In a market where personal contact is vital for successful business relations, trade shows can offer exporters an effective platform to contact customers and maintain relations with them. If the organiser of a show in China has promoted the exhibition to the correct audience and put in place checks to screen out the general public, you can be sure to meet potential customers who are familiar with your industry and want to know more about your product.
Educating the masses
Before 1989, China's exhibition industry was strictly controlled by the central government. There was usually only one major show for each industry and these were mostly held in Beijing. All exhibitions were organised by the CCPIT (China Council for the Promotion of International Trade), together with an industry association for that trade and/or the relevant ministry.
In some cases international companies were appointed as agents to sell these shows abroad, but they would have no influence on the organisation or direction of the show. Selling shows to international exporters was very straightforward. The Chinese organiser would provide its international agent with a shopping list of technology or products required and budgets available to purchase these items. The agent would find companies with the relevant technology and a sale was effected before the exhibition took place. The purpose of coming to the exhibition was simply to transport the purchased piece of equipment.
For visitor promotion, the Chinese organiser decided how many visitors the show could withstand – 20,000, 30,000 or 40,000 depending on the size of show and duration of the exhibition. Letters of `invitation' were sent out to a set number of industry executives instructing them to attend. The motivation behind these shows was to educate industry participants and not to use them as a selling platform to the China market.
In these early days, it was easy to choose the right show for your particular industry but companies seldom actually met the ultimate customer or had the opportunity to develop a long-term working relationship.
The second opening of the China market 10 years ago brought with it a new demand for specialist trade shows. This demand was met first by industry associations and government organisations increasing the number of shows in cities throughout China. More foreign companies were encouraged to exhibit and generally were unconcerned at being charged five times or more than the rate expected of their Chinese competitors.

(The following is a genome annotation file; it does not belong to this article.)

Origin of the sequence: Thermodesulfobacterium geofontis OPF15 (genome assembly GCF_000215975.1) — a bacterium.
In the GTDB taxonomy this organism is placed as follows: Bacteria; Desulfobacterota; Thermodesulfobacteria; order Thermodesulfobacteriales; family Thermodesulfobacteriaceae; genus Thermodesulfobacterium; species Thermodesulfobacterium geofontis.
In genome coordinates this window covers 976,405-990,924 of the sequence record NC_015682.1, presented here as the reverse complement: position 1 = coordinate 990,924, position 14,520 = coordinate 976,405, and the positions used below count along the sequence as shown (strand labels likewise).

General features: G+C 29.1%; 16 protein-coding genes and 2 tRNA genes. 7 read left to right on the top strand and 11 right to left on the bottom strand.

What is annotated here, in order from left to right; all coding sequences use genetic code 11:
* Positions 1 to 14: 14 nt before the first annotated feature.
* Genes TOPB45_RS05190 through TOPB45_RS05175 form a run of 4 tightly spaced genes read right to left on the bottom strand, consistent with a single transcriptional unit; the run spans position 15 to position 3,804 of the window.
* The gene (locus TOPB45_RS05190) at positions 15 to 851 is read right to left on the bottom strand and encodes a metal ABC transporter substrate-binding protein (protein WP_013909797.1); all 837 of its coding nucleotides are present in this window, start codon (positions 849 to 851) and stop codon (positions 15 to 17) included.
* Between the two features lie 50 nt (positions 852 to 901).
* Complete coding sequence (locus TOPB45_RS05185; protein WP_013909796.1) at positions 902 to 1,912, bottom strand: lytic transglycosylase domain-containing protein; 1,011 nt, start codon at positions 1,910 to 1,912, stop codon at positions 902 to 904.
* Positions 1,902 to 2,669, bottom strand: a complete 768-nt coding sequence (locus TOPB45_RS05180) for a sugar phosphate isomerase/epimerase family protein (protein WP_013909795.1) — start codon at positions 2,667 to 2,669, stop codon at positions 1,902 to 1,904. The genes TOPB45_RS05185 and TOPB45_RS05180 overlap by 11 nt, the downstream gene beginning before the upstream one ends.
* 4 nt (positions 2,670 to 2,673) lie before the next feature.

As competition increased between Chinese organisers for the higher-paying foreign exhibitor, more and more international agents were appointed to represent shows. This trend towards greater openness has continued to the extent that shows are now organised under a variety of relationships, from sole Chinese organiser employing international agents to joint organisers with foreign partners and even foreign companies as sole organiser.
With increasingly open access to all regions of the China market, many government agencies and trade associations, formerly the most important authorities for recommending and even placing orders for imported products, were forced to decentralise decision-making authority to the ultimate customer. Today, in all but a few industries, if a Chinese company can afford to import technology and materials it can apply for an import licence directly from a range of agencies and need no longer buy through the centrally controlled agency in Beijing.
As a consequence, many government agencies and trade associations have lost their `middle man' role. They no longer influence or control the buying process and have lost a major source of income.
To supplement this loss of income, industry associations and even different departments within the same government agencies have launched a flood of new exhibitions on their own, or invited foreign organisers to hold events jointly with them.
Where shows are jointly organised, the Chinese organiser sells to Chinese companies at a `local price' and the foreign organiser sells to international companies at an `international price,' which can be five times or more higher. Promotion to visitors to attend the exhibition is coordinated by the Chinese party and paid for out of the income generated from foreign participation. A direct correlation can be drawn between international sales for an exhibition and the budget that is devoted to advertising, promotion and generally delivering visitors to an exhibition.
In addition to reducing middleman commissions, the decentralisation of buying authority had another big impact on Chinese industry associations and government departments – their loss of influence and ability to instruct industry representatives to attend exhibitions they were promoting. A letter of invitation from a Chinese industry association to its members to attend a particular exhibition no longer carries the authority it did even three years ago.